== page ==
Bean and Baker Malt Shop
Bean and Baker Malt Shop is bringing back the mom'n'pop soda fountain to the city. Taking over the space that was previously the Bickford Flexitarian (and Linuxcaffe before that) at Harbord and Grace, this spot is a tribute to the 1940s and 1950s, replete with old-school diner decor, era-appropriate tunes and soda jerk outfits (who can resist those bow ties and hats?).
Co-owners and spouses Brennan ("Bean") and Liezel ("Baker") Anderson have always wanted to have their own cafe and bakery, and after visiting Brooklyn Farmacy in New York City they realized Toronto didn't have its own soda shop yet, so in addition to coffee and baked goods, they're offering up ice cream and artisanal sodas here as well.
Brennan, a long-time barista who's worked at Empire Espresso in Little Italy and Casa Acoreana in Kensington, has developed his own tri-blend of beans from Reunion Island, using a mix of roasts and origins for both the drip ($2) and espresso-based coffee ($2 and up); it has a chocolatey caramel flavour, and is neither bitter nor sour.
He says his blend is clearly not aimed at coffee purists or snobs, but "people just looking for a delicious cup of coffee." I try a latte ($3.75), and I'd have to agree; it's pretty tasty and has a nice balance of flavours.
Liezel, formerly a pastry chef at El Catrin and a few other venues in the Distillery District, is whipping up baked goods that include apple or cherry warm pie pockets ($3.25 each) and cookies, brownies and butter tarts in a variety of flavours that can change up daily.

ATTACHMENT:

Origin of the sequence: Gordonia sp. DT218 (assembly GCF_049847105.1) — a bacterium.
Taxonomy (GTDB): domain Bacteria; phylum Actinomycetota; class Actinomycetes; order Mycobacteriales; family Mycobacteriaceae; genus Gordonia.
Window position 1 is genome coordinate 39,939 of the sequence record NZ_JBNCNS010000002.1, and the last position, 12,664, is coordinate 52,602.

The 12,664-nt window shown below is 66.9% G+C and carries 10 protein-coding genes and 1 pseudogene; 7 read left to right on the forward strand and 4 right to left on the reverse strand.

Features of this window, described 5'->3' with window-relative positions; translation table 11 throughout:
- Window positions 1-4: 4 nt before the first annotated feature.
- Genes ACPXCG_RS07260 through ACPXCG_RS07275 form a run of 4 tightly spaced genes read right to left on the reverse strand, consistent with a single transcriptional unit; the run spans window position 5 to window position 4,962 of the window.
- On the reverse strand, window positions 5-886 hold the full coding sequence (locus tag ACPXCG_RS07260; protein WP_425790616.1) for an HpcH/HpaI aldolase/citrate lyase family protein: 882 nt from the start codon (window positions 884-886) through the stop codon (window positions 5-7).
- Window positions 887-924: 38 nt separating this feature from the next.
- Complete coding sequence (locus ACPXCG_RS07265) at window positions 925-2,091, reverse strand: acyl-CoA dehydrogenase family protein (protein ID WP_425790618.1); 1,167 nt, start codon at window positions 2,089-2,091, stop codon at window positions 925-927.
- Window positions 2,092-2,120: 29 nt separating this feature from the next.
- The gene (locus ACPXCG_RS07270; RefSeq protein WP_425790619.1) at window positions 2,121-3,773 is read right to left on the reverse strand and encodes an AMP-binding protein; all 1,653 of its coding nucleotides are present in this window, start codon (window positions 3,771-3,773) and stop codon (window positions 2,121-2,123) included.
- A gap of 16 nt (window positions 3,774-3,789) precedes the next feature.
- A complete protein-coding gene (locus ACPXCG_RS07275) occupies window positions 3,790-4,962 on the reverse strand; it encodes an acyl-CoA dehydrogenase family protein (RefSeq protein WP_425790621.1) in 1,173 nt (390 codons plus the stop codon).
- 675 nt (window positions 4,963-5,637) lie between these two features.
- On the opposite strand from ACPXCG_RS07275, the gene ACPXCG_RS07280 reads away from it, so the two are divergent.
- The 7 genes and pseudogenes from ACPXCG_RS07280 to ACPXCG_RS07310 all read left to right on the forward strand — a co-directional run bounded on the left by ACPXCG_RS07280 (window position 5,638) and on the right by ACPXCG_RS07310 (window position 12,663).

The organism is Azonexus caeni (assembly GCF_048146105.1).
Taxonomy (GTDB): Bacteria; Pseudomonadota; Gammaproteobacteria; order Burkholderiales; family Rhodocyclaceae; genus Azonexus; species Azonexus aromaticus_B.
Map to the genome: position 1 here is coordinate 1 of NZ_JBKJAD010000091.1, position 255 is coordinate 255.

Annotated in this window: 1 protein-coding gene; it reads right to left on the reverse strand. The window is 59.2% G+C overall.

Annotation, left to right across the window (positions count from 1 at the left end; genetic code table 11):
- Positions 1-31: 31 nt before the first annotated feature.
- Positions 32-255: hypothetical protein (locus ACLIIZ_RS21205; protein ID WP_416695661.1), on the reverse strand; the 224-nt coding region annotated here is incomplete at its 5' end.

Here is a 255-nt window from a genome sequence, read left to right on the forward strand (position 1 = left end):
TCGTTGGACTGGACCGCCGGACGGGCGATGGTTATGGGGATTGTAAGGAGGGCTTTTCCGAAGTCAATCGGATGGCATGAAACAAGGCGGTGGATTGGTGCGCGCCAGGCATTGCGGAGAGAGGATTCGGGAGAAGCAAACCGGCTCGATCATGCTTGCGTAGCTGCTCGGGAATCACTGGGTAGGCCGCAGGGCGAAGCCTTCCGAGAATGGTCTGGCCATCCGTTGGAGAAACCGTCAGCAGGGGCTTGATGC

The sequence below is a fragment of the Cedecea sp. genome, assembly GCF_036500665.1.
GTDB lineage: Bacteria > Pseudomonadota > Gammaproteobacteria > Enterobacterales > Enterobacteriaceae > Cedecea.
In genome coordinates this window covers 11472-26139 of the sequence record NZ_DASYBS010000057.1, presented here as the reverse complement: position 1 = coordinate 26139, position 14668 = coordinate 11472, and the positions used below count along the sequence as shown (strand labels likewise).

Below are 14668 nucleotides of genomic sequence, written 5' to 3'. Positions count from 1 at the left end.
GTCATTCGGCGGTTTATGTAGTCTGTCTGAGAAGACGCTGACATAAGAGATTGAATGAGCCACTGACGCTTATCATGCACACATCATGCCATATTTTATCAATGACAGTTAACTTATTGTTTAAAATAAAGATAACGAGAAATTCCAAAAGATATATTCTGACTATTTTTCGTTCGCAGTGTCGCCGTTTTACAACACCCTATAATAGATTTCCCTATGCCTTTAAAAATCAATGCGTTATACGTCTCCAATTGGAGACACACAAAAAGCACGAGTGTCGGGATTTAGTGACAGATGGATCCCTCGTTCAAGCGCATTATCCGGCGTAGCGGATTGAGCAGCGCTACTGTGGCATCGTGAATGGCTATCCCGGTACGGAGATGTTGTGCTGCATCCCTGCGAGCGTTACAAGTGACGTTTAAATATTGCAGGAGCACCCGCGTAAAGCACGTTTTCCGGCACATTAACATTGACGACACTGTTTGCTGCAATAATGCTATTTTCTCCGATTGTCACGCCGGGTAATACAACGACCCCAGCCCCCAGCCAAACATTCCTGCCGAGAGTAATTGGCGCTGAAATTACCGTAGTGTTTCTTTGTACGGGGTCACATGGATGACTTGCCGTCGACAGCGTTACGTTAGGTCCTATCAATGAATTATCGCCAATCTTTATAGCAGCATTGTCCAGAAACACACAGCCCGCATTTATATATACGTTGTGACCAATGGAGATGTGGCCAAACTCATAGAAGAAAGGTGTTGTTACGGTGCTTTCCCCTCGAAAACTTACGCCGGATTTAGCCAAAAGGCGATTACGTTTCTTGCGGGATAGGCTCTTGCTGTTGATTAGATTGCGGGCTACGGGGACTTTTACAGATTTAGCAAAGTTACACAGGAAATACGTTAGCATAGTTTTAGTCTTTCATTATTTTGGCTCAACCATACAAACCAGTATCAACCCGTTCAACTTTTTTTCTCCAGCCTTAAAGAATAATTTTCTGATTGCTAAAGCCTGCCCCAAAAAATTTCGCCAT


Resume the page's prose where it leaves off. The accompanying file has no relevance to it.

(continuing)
For those who aren't fans of confections, there are savoury pot pies ($6.85) and sausage rolls $3.50) from Wiseys.
We try a half-moon-shaped cherry pie pocket Ă la mode ($2 extra) with strawberry ice cream from Kawartha Dairy, some whipped cream and a maraschino cherry on top. It's just the right amount of sweetness, and the cold strawberry ice cream is a nice complement to the warm cherry pie.
I learn you can also accompany your apple pie pocket with cheddar ($2 extra), which Liesel tells me is apparently a thing they do in England. It sounds like it could be good, so I'll have to try it next time.
Next we split the pie of the day, which when we visit is an Ol' School Lunch Pie ($5.35/slice): a chocolate, peanut butter and raspberry jam pudding pie on a graham cracker crust. You can't really go wrong with that combo.
There are also ice cream sandwiches ($5.50 each, including tax) where you can choose to combine two different cookies with an ice cream flavour of your choice.
The Andersons tell me they've been going through a lot more ice cream (from Kawartha Dairy, Ed's Real Scoop and Coconut Bliss) than they originally expected, and they're pleased to inform us that they've had some lactose-intolerant customers who've come in to try a milkshake for the first time, since they serve dairy-free organic ice cream made with coconut milk here.
Handcrafted sodas ($3.50 each, including tax) with syrup flavours like Root'n'Cola, Lemon-Rickey, Gramp's Ginger and Vanilla Cream are all created in-house using natural ingredients (Hibiscus is made with steeped hibiscus flowers). They're done in small batches so that the Andersons can adjust recipes based on customer feedback and finetune the flavours.
A hibiscus soda float ($5.25) with a scoop of Black Raspberry Thunder ice cream is a fizzy and frothy delight, while the chocolate malt shake ($6.25; $7 for dairy-free and 50 cents extra for malt) contains Ovaltine and crushed malt balls for a pleasant bit of crunch.
With its super friendly service, this is the perfect place to hang out and pretend you're a character in an Archie comic (the Andersons tell me they've been attracting retro enthusiasts all decked out and ready to go swing dancing at Dovercourt House) or to pick up a treat for a summer stroll through Bickford Park across the street.
Photos by Jesse Milns